Obturator. - 55 observations. In 20 cases (36.4%) it rose as a separate trunk from the anterior division; in 10 (18.1 %) from the deep (inferior) epigastric; in 9 (16.4%) separately from the hypogastric trunk; in 8 (14.5%) from the posterior division; in 5 (9.1 %) from the internal iliac before its division; while 3 cases (5.4%) it rose in common with the middle rectal, 2 of these coming from the anterior division, and 1 from the hypogastric trunk. In connection with the origin of the obturator from the deep (inferior) epigastric, the authors found that out of 138 subjects examined at Guy's Hospital the obturator was only seen to rise from the inferior epigastric 11 times (8%); while Quain's Anatomy it is stated that this origin is found in nearly 30%. The percentage which this investigation gives (18.1%) is nearly midway between these, but it is evident that further observation is required.

Uterine.- 18 observations. In 9 cases (50%) the artery rose from the hypogastric trunk as a single separate vessel; in 3 (16.9%) it was a separate branch of the anterior division; in 3 (16.9%) it came off with the inferior vesical from the hypogastric trunk; in 1 case it rose in common with the middle Hæmorrhoidal (rectal) from the anterior division. In 2 cases there were 2 uterine arteries: in the first of these 1 arose from the hypogastric trunk, and the other from the anterior division; in the second, 1 rose with the inferior vesical, the other with the middle Hæmorrhoidal (rectal).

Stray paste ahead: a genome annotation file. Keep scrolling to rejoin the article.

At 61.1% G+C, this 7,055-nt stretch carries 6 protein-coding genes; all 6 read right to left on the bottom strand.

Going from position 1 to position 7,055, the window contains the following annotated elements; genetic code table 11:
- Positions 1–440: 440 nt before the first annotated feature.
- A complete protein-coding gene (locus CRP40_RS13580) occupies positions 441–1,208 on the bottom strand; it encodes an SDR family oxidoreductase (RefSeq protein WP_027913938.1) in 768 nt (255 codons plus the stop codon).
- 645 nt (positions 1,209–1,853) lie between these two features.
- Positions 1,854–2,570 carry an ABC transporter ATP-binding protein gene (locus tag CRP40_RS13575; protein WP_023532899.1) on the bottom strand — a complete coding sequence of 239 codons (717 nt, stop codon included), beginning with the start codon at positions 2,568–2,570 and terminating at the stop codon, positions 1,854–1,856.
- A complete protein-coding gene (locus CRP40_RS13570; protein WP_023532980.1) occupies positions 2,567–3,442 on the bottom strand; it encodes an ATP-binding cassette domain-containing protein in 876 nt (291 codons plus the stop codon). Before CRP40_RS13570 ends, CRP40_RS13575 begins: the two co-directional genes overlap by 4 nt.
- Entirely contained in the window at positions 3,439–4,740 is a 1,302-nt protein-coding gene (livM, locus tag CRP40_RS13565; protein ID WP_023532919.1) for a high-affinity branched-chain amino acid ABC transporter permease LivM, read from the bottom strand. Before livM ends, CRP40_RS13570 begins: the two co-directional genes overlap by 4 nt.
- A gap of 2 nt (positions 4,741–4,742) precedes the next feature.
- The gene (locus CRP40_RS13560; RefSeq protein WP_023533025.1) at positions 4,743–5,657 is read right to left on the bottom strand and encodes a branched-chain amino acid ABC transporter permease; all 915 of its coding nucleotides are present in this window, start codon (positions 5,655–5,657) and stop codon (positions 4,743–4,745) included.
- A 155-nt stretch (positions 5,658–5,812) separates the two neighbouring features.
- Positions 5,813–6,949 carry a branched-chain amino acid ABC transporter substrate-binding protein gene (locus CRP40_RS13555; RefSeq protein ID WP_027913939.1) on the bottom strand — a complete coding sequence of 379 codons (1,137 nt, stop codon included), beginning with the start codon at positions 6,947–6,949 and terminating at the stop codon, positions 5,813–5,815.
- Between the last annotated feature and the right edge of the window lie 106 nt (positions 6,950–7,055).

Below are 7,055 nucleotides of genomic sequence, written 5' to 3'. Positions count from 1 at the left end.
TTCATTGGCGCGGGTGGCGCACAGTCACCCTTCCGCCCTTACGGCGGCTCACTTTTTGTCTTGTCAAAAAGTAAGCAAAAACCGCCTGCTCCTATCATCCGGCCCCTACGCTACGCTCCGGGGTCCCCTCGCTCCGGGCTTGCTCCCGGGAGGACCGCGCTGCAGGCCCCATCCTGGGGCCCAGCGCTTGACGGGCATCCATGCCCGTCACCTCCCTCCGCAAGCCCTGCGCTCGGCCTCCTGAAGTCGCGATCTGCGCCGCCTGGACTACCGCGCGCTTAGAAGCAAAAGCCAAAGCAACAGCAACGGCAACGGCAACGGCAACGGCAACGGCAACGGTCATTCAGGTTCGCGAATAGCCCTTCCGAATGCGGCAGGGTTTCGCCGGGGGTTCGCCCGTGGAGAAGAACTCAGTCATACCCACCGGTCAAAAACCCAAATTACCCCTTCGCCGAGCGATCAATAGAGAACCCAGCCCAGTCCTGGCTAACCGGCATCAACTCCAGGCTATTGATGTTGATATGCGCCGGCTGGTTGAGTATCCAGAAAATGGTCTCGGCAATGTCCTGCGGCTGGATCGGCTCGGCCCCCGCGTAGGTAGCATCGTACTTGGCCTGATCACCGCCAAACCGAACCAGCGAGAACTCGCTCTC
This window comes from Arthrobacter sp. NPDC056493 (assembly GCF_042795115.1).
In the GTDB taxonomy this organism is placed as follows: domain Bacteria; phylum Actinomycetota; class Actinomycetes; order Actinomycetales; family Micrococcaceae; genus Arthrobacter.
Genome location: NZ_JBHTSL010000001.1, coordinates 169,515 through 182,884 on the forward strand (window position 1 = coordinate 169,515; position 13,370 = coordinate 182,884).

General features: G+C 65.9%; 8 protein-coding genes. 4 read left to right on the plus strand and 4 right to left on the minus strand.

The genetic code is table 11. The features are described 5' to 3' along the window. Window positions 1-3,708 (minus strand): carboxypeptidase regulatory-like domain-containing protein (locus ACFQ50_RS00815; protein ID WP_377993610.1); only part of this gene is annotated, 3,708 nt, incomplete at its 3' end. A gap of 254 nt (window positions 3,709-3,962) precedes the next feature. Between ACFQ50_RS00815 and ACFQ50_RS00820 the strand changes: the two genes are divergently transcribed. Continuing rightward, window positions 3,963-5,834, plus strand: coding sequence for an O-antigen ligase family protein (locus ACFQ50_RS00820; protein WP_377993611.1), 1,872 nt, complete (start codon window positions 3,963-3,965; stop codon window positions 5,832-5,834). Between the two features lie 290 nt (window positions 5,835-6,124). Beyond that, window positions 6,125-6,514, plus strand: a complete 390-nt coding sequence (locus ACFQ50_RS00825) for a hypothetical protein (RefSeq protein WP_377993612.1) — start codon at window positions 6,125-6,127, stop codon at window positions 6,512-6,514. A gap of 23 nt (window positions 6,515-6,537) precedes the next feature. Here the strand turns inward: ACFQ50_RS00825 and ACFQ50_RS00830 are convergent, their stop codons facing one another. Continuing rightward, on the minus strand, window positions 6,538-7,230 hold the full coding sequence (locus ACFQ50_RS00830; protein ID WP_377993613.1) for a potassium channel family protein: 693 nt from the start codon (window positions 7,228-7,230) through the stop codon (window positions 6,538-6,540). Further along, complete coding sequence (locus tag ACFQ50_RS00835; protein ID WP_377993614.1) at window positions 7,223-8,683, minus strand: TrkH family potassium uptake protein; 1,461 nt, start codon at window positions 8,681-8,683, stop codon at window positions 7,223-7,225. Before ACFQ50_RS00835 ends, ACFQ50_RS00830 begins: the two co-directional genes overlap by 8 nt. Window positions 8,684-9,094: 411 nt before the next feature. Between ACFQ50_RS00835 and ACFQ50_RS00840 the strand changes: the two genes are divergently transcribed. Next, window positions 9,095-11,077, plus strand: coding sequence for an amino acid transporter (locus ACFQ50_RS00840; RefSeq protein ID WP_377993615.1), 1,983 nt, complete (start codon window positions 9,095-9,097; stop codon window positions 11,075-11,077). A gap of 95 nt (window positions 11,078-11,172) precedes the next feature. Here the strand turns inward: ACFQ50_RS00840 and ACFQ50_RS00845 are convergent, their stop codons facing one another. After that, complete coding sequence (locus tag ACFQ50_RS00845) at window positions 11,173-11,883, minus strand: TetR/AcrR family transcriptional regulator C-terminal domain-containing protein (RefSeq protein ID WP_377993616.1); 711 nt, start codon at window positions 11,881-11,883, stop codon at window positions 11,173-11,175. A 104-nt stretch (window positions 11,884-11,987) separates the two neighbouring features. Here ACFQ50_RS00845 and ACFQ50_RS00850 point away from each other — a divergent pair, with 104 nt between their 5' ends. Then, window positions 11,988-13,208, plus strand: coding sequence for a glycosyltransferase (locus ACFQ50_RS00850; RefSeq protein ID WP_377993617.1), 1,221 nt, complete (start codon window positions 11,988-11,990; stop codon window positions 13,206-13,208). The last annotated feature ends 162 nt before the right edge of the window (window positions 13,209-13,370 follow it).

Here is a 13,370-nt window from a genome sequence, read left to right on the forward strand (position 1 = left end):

The lower figure of an internal iliac artery which this investigation makes the authors regard as typical.

from Parsons and Keith, 1897.

Section Top | Title Page


Home | About Us | FAQ | Reviews | Contact Us | Search

Anatomy Atlases is curated by Michael P. D'Alessandro, M.D. and Ronald A. Bergman, Ph.D.

Please send us comments by filling out our Comment Form.

All contents copyright © 1995-2017 the Author(s) and Michael P. D'Alessandro, M.D. All rights reserved.

"Anatomy Atlases", the Anatomy Atlases logo, and "A digital library of anatomy information" are all Trademarks of Michael P. D'Alessandro, M.D.

Anatomy Atlases is funded in whole by Michael P. D'Alessandro, M.D. Advertising is not accepted.

Your personal information remains confidential and is not sold, leased, or given to any third party be they reliable or not.

The information contained in Anatomy Atlases is not a substitute for the medical care and advice of your physician. There may be variations in treatment that your physician may recommend based on individual facts and circumstances.

URL: http://www.anatomyatlases.org/